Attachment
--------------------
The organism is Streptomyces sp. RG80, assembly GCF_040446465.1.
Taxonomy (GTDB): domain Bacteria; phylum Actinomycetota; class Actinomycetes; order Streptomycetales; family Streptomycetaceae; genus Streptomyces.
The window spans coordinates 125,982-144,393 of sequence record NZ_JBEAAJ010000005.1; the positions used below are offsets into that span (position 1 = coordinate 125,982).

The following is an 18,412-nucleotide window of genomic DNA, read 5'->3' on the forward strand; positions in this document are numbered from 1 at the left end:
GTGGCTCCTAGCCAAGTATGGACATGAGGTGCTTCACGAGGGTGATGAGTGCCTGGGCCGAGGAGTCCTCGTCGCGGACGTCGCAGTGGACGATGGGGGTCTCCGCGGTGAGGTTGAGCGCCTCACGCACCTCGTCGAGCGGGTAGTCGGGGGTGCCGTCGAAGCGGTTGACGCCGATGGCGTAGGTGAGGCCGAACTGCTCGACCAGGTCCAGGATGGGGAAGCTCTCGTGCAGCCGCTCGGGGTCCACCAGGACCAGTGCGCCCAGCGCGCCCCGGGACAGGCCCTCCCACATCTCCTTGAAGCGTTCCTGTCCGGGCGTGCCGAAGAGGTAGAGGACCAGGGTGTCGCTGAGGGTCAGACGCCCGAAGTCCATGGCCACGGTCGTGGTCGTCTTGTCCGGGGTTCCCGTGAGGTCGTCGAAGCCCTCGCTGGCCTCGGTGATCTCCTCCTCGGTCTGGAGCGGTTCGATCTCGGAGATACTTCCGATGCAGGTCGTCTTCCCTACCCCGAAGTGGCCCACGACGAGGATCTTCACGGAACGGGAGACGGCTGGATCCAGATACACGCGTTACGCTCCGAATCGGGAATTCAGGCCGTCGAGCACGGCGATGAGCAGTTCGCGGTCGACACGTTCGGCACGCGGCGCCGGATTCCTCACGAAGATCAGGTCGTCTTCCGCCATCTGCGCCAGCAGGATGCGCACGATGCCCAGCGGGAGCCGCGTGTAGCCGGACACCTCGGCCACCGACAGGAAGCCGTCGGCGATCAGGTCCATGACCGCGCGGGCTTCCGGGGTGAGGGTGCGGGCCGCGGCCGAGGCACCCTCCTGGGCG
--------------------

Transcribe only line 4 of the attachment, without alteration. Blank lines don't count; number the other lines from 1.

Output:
The following is an 18,412-nucleotide window of genomic DNA, read 5'->3' on the forward strand; positions in this document are numbered from 1 at the left end: